Over the span of some four years, French photographer William Daniels chronicled Kyrgyzstan’s tumultuous progress. His work, entitled Faded Tulips, documents the false dawn of democracy: in 2005, the country’s quasi-authoritarian regime was toppled in an uprising hailed the “Tulip revolution.” But the man drafted in to oversee democracy’s blooming across the Central Asian steppe—President Kurmanbek Bakiyev—proved to be cut from the same cloth as petty despots elsewhere in the region.

Allegations of corruption mounted as well as reports of voter fraud and intimidation of dissidents and the media. In 2007, Daniels arrived in a Kyrgyzstan where the illusion of democratic change was beginning to slip. He was on hand in 2010 when protests broke out against the Bakiyev regime, eventually forcing the putative strongman to flee into exile in Russia. Months later, as an interim government tried to right Kyrgyzstan’s listing ship, ethnic riots between Uzbeks and Kyrgyz in the country’s south led to hundreds of deaths and a geo-political crisis. Neighboring countries closed their borders, while up to 400,000 people—mostly Uzbeks—fled their homes. Daniels’ pictures of charred, gutted neighborhoods in the southern city of Osh—an ancient Silk Road town that’s long been a rich crossroads of peoples and faiths—bear stark testament to how lifelong neighbors can wake up one day as enemies. “I particularly tried to understand how this small country could descend so quickly into extreme violence,” Daniels says.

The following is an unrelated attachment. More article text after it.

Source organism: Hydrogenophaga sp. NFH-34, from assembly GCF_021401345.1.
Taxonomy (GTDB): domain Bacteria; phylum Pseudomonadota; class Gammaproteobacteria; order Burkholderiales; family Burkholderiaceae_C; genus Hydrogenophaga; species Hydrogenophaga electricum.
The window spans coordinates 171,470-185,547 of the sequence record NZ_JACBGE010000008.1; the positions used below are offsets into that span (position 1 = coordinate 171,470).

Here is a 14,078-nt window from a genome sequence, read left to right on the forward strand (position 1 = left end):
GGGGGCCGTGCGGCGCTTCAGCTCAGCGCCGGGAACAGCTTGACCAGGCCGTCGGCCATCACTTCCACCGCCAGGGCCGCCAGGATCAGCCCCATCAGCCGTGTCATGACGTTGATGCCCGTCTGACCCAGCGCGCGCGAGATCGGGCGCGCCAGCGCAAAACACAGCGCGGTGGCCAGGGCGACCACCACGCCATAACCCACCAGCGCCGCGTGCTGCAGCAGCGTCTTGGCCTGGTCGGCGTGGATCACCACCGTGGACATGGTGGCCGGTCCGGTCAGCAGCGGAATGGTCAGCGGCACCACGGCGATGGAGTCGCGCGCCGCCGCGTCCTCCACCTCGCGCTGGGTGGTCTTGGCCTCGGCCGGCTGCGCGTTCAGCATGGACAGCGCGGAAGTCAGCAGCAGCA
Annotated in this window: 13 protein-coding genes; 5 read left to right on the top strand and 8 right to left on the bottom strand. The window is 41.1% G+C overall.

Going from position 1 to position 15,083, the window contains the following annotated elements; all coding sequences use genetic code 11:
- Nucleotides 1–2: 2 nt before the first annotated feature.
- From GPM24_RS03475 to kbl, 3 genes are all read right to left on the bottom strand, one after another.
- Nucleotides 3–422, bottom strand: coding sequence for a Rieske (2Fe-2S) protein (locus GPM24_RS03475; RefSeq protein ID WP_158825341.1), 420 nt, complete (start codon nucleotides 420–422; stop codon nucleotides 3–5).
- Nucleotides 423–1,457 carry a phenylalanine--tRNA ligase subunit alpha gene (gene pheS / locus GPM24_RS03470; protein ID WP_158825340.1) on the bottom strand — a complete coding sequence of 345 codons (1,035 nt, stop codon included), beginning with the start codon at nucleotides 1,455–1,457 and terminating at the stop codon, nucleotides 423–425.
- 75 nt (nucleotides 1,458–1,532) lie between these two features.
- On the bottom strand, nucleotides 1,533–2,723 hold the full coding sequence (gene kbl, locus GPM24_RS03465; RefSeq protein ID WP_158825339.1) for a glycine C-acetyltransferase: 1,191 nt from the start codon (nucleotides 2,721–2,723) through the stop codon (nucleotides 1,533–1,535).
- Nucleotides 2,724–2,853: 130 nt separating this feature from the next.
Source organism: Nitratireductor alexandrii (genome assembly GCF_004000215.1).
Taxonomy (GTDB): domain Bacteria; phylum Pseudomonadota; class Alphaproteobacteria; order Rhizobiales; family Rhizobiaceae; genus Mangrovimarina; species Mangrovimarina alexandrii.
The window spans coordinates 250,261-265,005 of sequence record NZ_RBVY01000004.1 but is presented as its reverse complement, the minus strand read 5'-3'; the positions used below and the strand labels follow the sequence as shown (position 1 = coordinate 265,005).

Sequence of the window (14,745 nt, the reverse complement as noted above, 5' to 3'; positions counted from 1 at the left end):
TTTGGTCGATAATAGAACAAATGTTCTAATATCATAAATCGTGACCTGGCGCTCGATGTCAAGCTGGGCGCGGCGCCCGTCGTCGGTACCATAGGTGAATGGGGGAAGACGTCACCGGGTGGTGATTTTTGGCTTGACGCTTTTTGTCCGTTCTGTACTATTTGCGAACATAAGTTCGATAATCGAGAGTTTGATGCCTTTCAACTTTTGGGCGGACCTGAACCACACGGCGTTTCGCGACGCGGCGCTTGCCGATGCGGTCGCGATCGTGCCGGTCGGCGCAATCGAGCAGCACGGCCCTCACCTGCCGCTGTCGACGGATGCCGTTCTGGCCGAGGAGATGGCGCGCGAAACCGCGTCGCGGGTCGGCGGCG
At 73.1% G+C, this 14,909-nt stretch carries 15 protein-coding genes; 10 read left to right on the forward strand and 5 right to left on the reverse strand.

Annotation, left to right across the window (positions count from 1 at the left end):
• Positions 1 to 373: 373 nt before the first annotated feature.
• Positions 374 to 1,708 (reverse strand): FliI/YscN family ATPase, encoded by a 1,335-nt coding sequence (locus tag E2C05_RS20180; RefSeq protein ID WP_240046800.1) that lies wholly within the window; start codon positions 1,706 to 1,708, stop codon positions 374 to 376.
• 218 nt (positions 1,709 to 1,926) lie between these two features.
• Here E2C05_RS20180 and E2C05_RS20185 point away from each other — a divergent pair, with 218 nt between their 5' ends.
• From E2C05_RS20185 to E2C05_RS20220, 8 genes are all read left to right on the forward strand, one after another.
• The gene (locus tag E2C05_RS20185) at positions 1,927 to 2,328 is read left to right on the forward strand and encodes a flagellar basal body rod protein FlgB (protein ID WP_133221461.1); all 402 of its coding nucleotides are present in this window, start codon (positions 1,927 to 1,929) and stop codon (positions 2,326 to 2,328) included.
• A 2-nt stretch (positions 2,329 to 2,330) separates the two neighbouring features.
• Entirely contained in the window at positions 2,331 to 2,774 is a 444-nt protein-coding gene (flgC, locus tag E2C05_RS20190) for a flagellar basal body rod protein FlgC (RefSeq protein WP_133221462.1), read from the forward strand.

But while much has yet to be reconciled following that spasm of violence, there are real glimmers of hope in Kyrgyzstan. The country’s seemingly successful transition into a multi-party parliamentary system has weaned it off the grip of a domineering executive—the main impediment for real political change elsewhere in Central Asia. But the country’s economy is still in desperate shape, and new President Almazbek Atambayev, who has so far engendered cautious optimism among most analysts, has to steer Kyrgyzstan through a maze of competing American, Russian and Chinese interests. “We will see how and where Atambayev will lead the country,” says Daniels. His photos, though, show a Kyrgyzstan as haunted by the past as it is uncertain for its future.

William Daniels is a photographer based in Paris. See more of his work here. He is currently engaged in a crowdfunding effort to publish Faded Tulips as a book; the drive is still ongoing, but the funding goal was reached while Daniels was reporting for TIME in Syria. Read about his harrowing escape from that situation here on LightBox.

Faded Tulips: Kyrgyzstan’s Counterfeit Revolution

Among the ‘stans of Central Asia, Kyrgyzstan is something of an outlier. Remote and mountainous, the tiny republic is home to the region’s only parliamentary democracy and a vibrant civil society. Not once, but twice, its people have taken to the streets to force out their rulers—a considerable exception in a part of the world dominated by iron-fisted, post-Soviet apparatchiks.

Yet Kyrgyzstan is also a microcosm of Central Asia as a whole. A significant proportion of its impoverished population ekes out a living as migrant labor abroad. The rusted traces of a Soviet past line its cities and towns, while Moscow’s long history of gerrymandering borders and resettling whole communities gives it a complex, volatile ethnic make-up. Tensions between ethnic Kyrgyz and Uzbeks in the south of the country flared in 2010 and riots led to as many as 2,000 deaths. Its legacy still smolders.

Over the span of some four years, French photographer William Daniels chronicled Kyrgyzstan’s tumultuous progress. His work, entitled Faded Tulips, documents the false dawn of democracy: in 2005, the country’s quasi-authoritarian regime was toppled in an uprising hailed the “Tulip revolution.” But the man drafted in to oversee democracy’s blooming across the Central Asian steppe—President Kurmanbek Bakiyev—proved to be cut from the same cloth as petty despots elsewhere in the region.